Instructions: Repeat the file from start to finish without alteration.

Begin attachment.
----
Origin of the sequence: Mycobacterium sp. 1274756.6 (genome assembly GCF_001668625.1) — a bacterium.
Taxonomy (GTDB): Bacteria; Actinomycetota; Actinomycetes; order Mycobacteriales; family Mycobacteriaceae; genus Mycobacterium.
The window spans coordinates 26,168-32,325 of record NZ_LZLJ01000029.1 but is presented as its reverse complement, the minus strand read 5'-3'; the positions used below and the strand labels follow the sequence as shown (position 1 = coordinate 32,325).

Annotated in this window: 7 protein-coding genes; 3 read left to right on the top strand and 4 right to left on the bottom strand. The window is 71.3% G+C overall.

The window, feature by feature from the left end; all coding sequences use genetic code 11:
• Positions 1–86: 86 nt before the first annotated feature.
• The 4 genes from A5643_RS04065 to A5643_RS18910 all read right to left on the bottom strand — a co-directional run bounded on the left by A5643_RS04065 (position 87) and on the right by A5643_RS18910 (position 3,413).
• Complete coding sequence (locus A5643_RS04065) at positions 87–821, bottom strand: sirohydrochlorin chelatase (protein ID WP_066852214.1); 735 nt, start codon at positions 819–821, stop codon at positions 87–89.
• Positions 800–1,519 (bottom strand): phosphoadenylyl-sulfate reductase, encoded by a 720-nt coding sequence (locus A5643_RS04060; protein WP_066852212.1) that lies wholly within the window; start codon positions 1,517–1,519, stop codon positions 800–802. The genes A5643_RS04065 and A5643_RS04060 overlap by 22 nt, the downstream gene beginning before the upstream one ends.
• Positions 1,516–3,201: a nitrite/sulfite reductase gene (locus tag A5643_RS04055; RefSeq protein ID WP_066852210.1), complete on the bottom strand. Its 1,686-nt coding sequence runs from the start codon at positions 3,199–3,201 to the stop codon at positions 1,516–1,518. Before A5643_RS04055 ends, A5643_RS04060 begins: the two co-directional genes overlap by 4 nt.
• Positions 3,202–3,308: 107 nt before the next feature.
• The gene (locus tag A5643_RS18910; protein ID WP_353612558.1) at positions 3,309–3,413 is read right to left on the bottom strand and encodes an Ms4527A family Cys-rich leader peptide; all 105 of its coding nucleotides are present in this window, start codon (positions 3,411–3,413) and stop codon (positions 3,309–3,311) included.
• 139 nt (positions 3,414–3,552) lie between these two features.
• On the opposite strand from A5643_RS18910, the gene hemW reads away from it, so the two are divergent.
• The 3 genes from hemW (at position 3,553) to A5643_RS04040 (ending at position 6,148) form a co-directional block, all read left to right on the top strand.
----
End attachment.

Origin of the sequence: Mycobacterium sp. 1274756.6 (genome assembly GCF_001668625.1) — a bacterium.
Taxonomy (GTDB): Bacteria; Actinomycetota; Actinomycetes; order Mycobacteriales; family Mycobacteriaceae; genus Mycobacterium.
The window spans coordinates 26,168-32,325 of record NZ_LZLJ01000029.1 but is presented as its reverse complement, the minus strand read 5'-3'; the positions used below and the strand labels follow the sequence as shown (position 1 = coordinate 32,325).

Annotated in this window: 7 protein-coding genes; 3 read left to right on the top strand and 4 right to left on the bottom strand. The window is 71.3% G+C overall.

The window, feature by feature from the left end; all coding sequences use genetic code 11:
• Positions 1–86: 86 nt before the first annotated feature.
• The 4 genes from A5643_RS04065 to A5643_RS18910 all read right to left on the bottom strand — a co-directional run bounded on the left by A5643_RS04065 (position 87) and on the right by A5643_RS18910 (position 3,413).
• Complete coding sequence (locus A5643_RS04065) at positions 87–821, bottom strand: sirohydrochlorin chelatase (protein ID WP_066852214.1); 735 nt, start codon at positions 819–821, stop codon at positions 87–89.
• Positions 800–1,519 (bottom strand): phosphoadenylyl-sulfate reductase, encoded by a 720-nt coding sequence (locus A5643_RS04060; protein WP_066852212.1) that lies wholly within the window; start codon positions 1,517–1,519, stop codon positions 800–802. The genes A5643_RS04065 and A5643_RS04060 overlap by 22 nt, the downstream gene beginning before the upstream one ends.
• Positions 1,516–3,201: a nitrite/sulfite reductase gene (locus tag A5643_RS04055; RefSeq protein ID WP_066852210.1), complete on the bottom strand. Its 1,686-nt coding sequence runs from the start codon at positions 3,199–3,201 to the stop codon at positions 1,516–1,518. Before A5643_RS04055 ends, A5643_RS04060 begins: the two co-directional genes overlap by 4 nt.
• Positions 3,202–3,308: 107 nt before the next feature.
• The gene (locus tag A5643_RS18910; protein ID WP_353612558.1) at positions 3,309–3,413 is read right to left on the bottom strand and encodes an Ms4527A family Cys-rich leader peptide; all 105 of its coding nucleotides are present in this window, start codon (positions 3,411–3,413) and stop codon (positions 3,309–3,311) included.
• 139 nt (positions 3,414–3,552) lie between these two features.
• On the opposite strand from A5643_RS18910, the gene hemW reads away from it, so the two are divergent.
• The 3 genes from hemW (at position 3,553) to A5643_RS04040 (ending at position 6,148) form a co-directional block, all read left to right on the top strand.